In ‘Three Dreams in a Desert’, a woman has to give up love of man to become a pathfinder to the Land of Freedom for the human race. Her suffering is plain as she cries of her loneliness. However, what remains with the reader is the woman’s fortitude as she ‘grasped her staff’ and set off to dedicate herself in the very slow process of making a track to the edge of the river – so that one day the bodies of women like her might form a bridge over which future women will cross.
The allegory makes clear the woman’s pain and sacrifice, but makes it bearable through the religious form of the allegory – the woman’s emotion is contained within this bigger narrative: the service of a better future.
A potential comfort in Story of an African Farm is another allegory, placed directly before Lyndall’s return to the farm as an adult. The allegory of ‘the Hunter’ is told in this novel by a stranger, but was also printed as a stand-alone allegory in Dreams. Although this story appears to be non-Christian, it actually contains many religious aspects.
The story takes place in a primitive world, where characters such as Wisdom and Knowledge direct the Hunter’s quest for the elusive silver bird, Truth. His quest demands the Christian virtues of patience, hard work, suffering and self-sacrifice, as he engages in a life’s work building a stairway up the mountains to where Truth will be found.
Like Lyndall and the heroines of Dreams, the Hunter is required to renounce any belief in ‘Reward after Death’. But he nevertheless heroically commits himself to his mission to enable future generations to reach Truth. And in death, his last words communicate his certainty in his mission:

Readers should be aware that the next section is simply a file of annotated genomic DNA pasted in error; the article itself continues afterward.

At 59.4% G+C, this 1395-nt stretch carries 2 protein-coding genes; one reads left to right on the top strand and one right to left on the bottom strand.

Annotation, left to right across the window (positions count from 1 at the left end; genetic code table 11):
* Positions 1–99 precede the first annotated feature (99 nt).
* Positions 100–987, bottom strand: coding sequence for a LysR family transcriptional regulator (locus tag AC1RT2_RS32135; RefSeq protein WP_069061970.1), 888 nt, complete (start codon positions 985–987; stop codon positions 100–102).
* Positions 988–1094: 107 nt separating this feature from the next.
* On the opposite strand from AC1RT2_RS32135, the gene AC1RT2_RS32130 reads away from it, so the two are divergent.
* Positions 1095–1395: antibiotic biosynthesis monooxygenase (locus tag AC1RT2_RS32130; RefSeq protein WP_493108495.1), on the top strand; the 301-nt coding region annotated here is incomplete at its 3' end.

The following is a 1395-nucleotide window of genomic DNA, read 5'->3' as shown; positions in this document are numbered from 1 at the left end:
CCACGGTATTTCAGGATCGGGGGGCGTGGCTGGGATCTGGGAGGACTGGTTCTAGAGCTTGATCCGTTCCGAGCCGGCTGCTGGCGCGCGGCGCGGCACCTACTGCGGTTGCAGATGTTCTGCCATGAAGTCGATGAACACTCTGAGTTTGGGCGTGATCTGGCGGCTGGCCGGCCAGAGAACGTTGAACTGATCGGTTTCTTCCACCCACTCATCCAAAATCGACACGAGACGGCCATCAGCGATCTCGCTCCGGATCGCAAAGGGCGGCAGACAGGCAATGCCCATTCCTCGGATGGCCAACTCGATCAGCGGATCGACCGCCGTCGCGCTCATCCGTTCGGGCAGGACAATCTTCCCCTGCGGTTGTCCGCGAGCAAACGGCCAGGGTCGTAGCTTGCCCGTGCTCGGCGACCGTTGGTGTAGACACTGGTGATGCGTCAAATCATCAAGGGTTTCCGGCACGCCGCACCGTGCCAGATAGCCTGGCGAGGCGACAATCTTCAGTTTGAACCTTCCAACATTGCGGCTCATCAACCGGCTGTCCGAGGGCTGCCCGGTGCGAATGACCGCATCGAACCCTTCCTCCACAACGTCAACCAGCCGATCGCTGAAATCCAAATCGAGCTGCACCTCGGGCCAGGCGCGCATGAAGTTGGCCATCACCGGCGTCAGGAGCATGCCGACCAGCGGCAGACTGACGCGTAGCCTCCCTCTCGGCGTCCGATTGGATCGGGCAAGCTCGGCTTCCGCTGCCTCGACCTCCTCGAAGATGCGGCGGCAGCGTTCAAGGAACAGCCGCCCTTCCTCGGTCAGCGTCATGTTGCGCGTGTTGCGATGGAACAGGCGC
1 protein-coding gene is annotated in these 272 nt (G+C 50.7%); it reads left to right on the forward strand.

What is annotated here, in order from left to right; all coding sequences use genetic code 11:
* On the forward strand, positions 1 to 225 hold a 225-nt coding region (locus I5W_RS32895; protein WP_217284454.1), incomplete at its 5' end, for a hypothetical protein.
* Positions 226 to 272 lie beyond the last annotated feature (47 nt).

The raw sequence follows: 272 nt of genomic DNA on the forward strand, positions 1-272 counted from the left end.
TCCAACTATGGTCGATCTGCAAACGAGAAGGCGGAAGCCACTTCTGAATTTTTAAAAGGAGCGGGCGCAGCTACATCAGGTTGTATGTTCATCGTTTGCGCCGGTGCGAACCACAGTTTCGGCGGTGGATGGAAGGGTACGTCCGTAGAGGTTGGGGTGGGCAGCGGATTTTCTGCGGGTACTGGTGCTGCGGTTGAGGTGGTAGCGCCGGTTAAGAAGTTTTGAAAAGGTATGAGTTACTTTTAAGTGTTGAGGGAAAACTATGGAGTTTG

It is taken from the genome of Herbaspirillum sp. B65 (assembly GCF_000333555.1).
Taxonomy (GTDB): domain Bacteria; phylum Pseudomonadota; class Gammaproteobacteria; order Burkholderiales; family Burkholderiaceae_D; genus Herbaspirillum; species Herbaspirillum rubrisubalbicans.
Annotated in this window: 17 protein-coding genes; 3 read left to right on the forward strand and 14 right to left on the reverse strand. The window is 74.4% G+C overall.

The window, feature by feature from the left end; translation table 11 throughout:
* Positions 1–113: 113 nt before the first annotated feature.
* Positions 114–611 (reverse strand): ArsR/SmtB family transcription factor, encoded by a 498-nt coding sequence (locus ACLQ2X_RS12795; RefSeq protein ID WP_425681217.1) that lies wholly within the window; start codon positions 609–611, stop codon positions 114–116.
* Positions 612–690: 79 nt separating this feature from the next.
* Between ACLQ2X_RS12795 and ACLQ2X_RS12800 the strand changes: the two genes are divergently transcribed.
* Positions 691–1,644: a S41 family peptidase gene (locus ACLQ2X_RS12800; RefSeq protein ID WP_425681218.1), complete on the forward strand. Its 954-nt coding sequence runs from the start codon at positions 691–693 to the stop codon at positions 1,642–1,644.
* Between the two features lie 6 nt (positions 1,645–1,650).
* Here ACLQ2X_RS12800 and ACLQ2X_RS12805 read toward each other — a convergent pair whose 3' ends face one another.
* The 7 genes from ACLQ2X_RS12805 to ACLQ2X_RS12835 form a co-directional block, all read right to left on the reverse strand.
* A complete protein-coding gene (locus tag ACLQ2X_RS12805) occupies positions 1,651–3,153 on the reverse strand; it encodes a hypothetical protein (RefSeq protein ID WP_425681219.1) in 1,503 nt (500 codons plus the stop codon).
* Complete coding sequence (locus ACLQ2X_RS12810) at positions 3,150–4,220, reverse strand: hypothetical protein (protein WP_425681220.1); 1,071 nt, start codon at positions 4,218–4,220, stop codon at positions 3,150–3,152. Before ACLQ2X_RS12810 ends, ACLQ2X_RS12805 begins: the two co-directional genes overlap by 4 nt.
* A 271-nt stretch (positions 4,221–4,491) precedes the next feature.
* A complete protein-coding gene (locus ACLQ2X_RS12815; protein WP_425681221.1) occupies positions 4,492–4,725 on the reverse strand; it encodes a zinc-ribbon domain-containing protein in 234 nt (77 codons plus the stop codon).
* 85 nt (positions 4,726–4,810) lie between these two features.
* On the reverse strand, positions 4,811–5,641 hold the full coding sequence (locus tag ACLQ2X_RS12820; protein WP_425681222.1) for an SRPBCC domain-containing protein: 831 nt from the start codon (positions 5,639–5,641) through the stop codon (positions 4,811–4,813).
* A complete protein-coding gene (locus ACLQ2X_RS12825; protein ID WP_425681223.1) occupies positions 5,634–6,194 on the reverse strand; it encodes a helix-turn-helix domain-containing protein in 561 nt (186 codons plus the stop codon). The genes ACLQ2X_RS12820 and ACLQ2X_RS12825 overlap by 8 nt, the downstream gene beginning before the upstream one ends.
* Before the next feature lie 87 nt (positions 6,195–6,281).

‘Where I lie down worn out other men will stand, young and fresh. By the steps that I have cut they will climb […] My soul hears their glad step coming,’ he said ‘and they shall mount! They shall mount!’
Schreiner allows the Hunter’s soul to outlive his worn out body: his soul is enabled to ‘hear’ as he experiences a supernatural aural ‘vision’ of the success to come. This metaphysical comfort is held out to Schreiner’s New Woman workers in their sacrifices. Rather than Elijah’s triumphant rising to heaven in a fiery chariot, Schreiner more often references Moses, who died before he could reach the Promised Land, but could similarly be consoled by the promise that his people would reach it because of his work.
A tentative conclusion
For Schreiner, in the midst of agnosticism, religious reflection was hugely important. Though she could not provide readers with hopes of rewards in heaven, her use of religious tropes and forms had the power to foster a faith in a better future. This brought comfort to what would otherwise be starkly painful tales of sacrifice for a future that her New Woman heroines would never see.